Named peril policies often come with lower premiums since they provide coverage for a specified set of risks in addition to what’s covered in a standard policy. This is a great option for those looking for budget-friendly coverage, as policyholders can tailor coverage to their specific needs by selecting only the perils deemed relevant to their situation. 

Consider your risk tolerance and the specific risks prevalent in your area. If you seek comprehensive coverage and are willing to pay higher premiums, an ‘all perils’ policy might be a better fit. 

All perils policy – comprehensive coverage options 

Most comprehensive home insurance policies share common exclusions, although specifics may vary. While the specifics can vary among insurance providers, a typical ‘all perils’ policy covers the following: 

  • Perils explicitly named in the policy, similar to a named perils policy 
  • Unforeseen and accidental events that cause damage to your home and personal property 
  • Water damage caused by burst pipes, plumbing issues, or appliance leaks 
  • Falling objects 
  • Damage caused by the weight of ice, snow, or sleet accumulating on your property 
  • Damage caused by sudden and accidental impacts, such as a vehicle colliding with your home 
  • Explosions, whether from natural gas, or propane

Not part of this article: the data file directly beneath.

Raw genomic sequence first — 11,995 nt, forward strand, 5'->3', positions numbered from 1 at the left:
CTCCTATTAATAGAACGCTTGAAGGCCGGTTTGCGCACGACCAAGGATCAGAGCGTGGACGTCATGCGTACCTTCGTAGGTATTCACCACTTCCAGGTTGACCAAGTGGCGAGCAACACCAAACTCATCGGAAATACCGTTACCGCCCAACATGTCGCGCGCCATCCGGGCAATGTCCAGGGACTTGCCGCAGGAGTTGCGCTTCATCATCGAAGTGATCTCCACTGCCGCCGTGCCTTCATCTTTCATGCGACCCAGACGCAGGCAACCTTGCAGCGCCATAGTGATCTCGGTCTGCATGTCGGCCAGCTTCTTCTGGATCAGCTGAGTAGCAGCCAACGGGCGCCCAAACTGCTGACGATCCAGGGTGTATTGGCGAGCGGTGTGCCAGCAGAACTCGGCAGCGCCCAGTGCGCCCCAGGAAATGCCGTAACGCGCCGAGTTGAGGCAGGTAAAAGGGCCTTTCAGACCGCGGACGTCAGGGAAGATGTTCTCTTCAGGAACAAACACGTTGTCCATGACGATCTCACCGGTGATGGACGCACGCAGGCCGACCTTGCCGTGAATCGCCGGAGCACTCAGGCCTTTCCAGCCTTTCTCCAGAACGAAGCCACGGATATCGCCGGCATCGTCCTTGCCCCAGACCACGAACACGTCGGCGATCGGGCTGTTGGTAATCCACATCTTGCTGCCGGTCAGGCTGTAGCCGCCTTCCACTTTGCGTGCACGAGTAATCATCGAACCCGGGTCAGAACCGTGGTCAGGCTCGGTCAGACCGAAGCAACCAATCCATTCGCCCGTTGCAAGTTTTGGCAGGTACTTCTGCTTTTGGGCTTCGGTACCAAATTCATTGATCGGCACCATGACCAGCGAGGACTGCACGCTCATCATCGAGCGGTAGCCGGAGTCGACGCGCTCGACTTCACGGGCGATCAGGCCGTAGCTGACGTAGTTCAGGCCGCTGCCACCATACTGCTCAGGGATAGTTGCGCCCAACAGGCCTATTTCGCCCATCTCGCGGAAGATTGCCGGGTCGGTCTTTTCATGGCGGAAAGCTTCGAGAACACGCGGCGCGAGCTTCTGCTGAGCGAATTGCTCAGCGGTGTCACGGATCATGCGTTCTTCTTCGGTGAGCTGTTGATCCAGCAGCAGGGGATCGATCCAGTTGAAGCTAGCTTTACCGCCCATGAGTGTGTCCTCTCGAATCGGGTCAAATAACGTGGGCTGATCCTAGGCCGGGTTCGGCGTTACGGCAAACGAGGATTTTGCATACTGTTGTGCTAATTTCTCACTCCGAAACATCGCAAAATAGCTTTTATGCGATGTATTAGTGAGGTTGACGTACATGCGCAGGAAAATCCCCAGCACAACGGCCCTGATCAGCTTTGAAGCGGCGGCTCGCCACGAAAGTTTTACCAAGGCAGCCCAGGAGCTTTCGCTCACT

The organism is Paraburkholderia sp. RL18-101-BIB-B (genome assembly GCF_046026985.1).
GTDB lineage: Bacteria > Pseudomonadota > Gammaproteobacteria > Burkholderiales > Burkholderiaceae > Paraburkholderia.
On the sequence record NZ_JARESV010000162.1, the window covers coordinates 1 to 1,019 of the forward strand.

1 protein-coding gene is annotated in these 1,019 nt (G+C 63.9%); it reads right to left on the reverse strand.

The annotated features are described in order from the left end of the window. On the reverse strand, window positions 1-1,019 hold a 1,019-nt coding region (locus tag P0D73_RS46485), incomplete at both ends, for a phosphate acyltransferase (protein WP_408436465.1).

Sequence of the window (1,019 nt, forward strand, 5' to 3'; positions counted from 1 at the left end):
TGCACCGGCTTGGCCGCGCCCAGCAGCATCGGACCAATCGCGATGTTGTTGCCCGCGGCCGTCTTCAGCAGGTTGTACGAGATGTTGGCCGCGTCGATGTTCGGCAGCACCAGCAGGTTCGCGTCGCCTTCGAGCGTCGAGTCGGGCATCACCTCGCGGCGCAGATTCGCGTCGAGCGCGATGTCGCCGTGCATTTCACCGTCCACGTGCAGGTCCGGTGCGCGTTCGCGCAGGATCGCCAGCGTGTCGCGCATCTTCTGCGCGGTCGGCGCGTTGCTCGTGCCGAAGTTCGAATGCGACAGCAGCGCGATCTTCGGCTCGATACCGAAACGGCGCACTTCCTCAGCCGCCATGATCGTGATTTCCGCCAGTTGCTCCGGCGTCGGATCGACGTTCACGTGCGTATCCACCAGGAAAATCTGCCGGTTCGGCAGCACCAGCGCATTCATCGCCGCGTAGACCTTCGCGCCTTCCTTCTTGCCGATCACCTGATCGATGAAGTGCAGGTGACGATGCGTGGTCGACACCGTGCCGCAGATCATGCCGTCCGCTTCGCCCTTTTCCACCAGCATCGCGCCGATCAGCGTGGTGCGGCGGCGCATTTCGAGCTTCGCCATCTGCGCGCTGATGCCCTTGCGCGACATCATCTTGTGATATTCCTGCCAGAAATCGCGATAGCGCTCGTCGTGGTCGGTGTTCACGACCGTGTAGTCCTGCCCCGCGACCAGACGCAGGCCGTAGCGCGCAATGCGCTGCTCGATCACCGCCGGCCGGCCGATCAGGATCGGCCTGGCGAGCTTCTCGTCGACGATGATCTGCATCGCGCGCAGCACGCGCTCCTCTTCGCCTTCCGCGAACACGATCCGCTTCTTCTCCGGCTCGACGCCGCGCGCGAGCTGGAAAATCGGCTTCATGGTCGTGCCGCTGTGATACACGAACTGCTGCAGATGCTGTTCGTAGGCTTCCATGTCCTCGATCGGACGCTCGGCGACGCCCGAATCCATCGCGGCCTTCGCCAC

• Theft or vandalism 

Possible exclusions to your policy

While this coverage covers more risks, be aware of their exclusions to make sure your coverage aligns with your needs: 

  • Maintenance-related claims: Routine maintenance plays a vital role in preventing certain risks. As such, claims related to lack of maintenance, such as a deteriorating roof due to neglect, are generally not covered. 
  • War or terrorism: Highly destructive events like war or terrorism are typically excluded from coverage due to their unpredictable nature and impact. 
  • Large-scale natural disasters: Most comprehensive home insurance policies exclude coverage for major natural disasters and require the purchasing of additional coverage for earthquakes, overland floods, and tsunamis, particularly if your home is situated in a high-risk area. Coverage must be opted for as an additional feature by the policyholder.